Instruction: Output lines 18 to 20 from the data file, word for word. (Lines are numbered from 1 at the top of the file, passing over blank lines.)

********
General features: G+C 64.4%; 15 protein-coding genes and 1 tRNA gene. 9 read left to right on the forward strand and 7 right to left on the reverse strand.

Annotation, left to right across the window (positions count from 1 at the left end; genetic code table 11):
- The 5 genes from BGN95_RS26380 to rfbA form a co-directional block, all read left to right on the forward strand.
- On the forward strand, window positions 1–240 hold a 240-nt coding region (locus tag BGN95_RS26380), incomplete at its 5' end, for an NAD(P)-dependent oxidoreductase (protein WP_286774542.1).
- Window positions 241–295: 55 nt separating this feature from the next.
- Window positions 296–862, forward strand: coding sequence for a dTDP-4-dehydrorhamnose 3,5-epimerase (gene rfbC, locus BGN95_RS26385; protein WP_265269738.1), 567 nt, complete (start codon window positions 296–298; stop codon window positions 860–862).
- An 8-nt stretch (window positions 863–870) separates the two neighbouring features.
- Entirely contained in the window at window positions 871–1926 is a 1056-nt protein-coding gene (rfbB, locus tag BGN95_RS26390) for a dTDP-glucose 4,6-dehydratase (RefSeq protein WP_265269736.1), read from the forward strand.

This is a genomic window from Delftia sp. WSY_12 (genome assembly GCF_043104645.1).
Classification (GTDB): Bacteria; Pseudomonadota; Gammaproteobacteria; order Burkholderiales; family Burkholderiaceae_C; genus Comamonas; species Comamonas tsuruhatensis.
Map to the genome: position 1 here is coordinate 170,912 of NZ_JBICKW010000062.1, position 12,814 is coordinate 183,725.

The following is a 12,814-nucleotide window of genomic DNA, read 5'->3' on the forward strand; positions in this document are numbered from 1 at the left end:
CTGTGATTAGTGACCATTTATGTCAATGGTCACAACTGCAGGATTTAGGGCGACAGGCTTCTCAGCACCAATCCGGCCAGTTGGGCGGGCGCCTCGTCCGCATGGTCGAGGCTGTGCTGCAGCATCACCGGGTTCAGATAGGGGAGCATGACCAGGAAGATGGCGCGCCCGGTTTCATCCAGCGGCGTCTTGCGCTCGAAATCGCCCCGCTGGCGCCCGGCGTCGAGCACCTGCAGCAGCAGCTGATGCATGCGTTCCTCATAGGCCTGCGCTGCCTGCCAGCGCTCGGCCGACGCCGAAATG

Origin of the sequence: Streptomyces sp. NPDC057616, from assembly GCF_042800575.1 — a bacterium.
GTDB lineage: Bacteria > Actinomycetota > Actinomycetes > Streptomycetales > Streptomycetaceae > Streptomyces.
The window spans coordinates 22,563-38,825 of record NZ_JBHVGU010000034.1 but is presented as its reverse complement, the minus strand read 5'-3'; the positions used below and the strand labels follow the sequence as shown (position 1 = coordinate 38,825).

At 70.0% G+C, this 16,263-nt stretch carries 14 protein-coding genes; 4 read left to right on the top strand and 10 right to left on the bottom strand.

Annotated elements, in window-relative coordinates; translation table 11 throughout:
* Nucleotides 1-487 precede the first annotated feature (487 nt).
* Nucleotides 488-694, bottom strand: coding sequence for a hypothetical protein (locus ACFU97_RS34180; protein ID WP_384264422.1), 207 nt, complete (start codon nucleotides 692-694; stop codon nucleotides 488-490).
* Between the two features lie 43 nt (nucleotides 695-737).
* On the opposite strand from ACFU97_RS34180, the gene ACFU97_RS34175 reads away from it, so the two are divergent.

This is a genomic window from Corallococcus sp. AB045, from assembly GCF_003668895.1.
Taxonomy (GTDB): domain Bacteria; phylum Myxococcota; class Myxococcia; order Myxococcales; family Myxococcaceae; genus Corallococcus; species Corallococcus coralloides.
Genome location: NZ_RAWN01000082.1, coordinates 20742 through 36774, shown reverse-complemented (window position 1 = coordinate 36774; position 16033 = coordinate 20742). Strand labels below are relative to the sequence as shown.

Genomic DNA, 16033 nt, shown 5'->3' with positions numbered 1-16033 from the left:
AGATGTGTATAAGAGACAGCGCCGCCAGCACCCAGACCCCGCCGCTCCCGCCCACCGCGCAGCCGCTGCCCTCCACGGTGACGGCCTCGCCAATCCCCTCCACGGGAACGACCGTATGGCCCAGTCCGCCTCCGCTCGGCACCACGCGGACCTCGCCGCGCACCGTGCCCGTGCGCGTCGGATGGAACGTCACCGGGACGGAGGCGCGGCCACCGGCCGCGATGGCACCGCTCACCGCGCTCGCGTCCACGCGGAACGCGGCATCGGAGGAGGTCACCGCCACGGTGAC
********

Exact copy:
Annotated elements, in window-relative coordinates; translation table 11 throughout:
* Nucleotides 1-487 precede the first annotated feature (487 nt).
* Nucleotides 488-694, bottom strand: coding sequence for a hypothetical protein (locus ACFU97_RS34180; protein ID WP_384264422.1), 207 nt, complete (start codon nucleotides 692-694; stop codon nucleotides 488-490).